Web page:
Lesbians have this stigma caused by ignorance. Girls seem to imagine that if someone is a lesbian they are a predator, and of course it would be utterly stupid to assume that a lesbian mightn't actually fancy you in the first place. Therefore the logical conclusion of these two factors would mean that a lesbian is after you. (If you are easily scared, I recommend you look over your shoulder now.)

Time to get out my trusty hammer again. Lesbians are not all predators. I'm sure there are one or two among us who may be, but then, there are straight (and dare I say it, bisexual) predatory types too. And if you are stupid enough to seriously believe that someone fancies you just because they happen to be gay and of the same sex as you, look in the mirror love, I bet you aren't even my type. Because, you know what? Not every lesbian fancies every female in the world.

So, for now I have cult status I'm a "bi when drunk", which is TOTALLY cool. However, if I was "lesbian when drunk, tipsy and sober", that would be TOTALLY uncool. Excuse me while I despair.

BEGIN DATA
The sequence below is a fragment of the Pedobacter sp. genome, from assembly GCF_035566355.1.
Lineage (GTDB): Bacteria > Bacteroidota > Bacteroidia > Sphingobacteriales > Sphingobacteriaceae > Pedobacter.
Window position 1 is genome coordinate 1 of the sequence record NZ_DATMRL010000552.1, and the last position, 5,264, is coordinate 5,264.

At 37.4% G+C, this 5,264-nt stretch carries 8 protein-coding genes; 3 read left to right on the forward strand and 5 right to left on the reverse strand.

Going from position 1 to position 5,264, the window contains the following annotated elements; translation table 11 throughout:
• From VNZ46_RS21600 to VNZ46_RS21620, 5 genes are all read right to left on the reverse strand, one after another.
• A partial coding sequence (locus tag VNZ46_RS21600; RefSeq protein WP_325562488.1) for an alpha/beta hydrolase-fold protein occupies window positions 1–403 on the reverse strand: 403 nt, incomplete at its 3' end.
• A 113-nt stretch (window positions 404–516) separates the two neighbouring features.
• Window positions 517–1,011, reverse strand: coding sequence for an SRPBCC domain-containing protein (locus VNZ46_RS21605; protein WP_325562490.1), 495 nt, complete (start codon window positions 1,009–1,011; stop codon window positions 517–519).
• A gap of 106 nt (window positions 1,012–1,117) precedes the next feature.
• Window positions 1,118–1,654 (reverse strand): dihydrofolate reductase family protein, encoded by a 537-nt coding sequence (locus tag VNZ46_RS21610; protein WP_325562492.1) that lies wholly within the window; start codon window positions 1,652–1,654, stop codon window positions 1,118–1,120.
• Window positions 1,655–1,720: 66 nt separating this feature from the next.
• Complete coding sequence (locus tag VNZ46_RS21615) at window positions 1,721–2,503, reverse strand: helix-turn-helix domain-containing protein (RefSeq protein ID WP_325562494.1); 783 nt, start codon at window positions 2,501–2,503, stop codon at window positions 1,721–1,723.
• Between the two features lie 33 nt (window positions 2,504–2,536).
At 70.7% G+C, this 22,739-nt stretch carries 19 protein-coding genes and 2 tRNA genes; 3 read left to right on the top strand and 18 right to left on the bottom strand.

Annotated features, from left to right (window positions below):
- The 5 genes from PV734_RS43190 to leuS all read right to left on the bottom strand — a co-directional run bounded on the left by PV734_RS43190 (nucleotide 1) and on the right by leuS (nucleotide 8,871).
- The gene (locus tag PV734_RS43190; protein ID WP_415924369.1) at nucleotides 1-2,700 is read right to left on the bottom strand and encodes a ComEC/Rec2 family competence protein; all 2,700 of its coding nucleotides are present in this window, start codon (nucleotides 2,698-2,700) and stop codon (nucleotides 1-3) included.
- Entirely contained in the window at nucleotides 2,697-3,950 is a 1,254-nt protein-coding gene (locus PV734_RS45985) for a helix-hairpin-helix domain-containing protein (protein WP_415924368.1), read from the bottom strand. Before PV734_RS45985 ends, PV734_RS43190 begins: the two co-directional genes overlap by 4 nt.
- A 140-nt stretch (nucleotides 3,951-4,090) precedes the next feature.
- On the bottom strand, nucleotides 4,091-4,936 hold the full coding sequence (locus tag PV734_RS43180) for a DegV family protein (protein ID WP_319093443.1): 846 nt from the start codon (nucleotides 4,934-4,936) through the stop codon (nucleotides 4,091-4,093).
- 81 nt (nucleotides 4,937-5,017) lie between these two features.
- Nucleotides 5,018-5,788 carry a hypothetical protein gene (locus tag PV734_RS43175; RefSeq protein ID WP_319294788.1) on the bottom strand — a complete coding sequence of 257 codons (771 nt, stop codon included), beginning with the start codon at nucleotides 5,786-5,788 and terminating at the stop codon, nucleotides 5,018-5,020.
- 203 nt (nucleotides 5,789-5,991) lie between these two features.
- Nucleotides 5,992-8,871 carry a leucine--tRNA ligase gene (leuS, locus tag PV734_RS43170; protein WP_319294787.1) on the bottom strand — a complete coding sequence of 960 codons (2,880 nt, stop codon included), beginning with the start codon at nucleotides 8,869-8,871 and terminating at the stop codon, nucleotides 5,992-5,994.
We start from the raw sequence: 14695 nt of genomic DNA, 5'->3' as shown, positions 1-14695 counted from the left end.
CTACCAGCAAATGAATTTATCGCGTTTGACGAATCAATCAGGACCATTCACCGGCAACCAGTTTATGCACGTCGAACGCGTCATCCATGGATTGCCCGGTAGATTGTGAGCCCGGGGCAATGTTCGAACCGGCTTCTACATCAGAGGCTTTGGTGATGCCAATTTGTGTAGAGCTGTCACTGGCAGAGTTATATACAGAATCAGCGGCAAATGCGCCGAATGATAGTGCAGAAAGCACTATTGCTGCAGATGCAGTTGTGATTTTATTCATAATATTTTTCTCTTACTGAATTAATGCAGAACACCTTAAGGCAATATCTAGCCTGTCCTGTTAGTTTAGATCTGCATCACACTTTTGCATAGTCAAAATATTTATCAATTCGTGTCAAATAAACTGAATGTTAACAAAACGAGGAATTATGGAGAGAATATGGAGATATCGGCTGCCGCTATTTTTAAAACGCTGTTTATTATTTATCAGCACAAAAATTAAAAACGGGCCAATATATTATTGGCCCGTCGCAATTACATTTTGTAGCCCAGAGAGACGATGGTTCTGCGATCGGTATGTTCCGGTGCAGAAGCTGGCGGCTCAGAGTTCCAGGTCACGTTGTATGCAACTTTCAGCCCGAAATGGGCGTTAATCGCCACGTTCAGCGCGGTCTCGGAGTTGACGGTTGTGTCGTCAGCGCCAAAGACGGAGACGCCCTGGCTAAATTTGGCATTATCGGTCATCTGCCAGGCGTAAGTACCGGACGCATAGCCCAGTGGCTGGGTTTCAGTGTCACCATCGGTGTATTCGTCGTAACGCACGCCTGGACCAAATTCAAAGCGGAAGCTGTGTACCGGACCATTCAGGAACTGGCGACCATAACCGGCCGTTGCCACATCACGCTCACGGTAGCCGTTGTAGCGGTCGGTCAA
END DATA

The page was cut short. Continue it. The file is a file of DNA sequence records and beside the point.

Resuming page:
I can't say I'm particularly fussed to be confused with a "bi when drunk". Maybe one day someone will wake up and realise that I must be plastered all the time the way I get on. Maybe they'll also realise it doesn't change me, I'm still the girl they know and I can still party just as hard as the rest of them.


Wednesday, September 14, 2005

Everyone is one this season.....

Like buses, bisexuals seem to come along all of a sudden, blocking all the traffic, and leaving you cursing their lateness. It seems no sooner is one person bravely sticking their limbs from the closet, and they’re all at it. Not that I’m complaining of course, being the only gay in the village wasn’t much fun anyway.

The girls who were the homophobes of yesterday, are the bisexuals of today. And in saying bi, by god are they bi. Even I am getting bored of their constant flag waving, and I consider myself to be a flag-waving fan.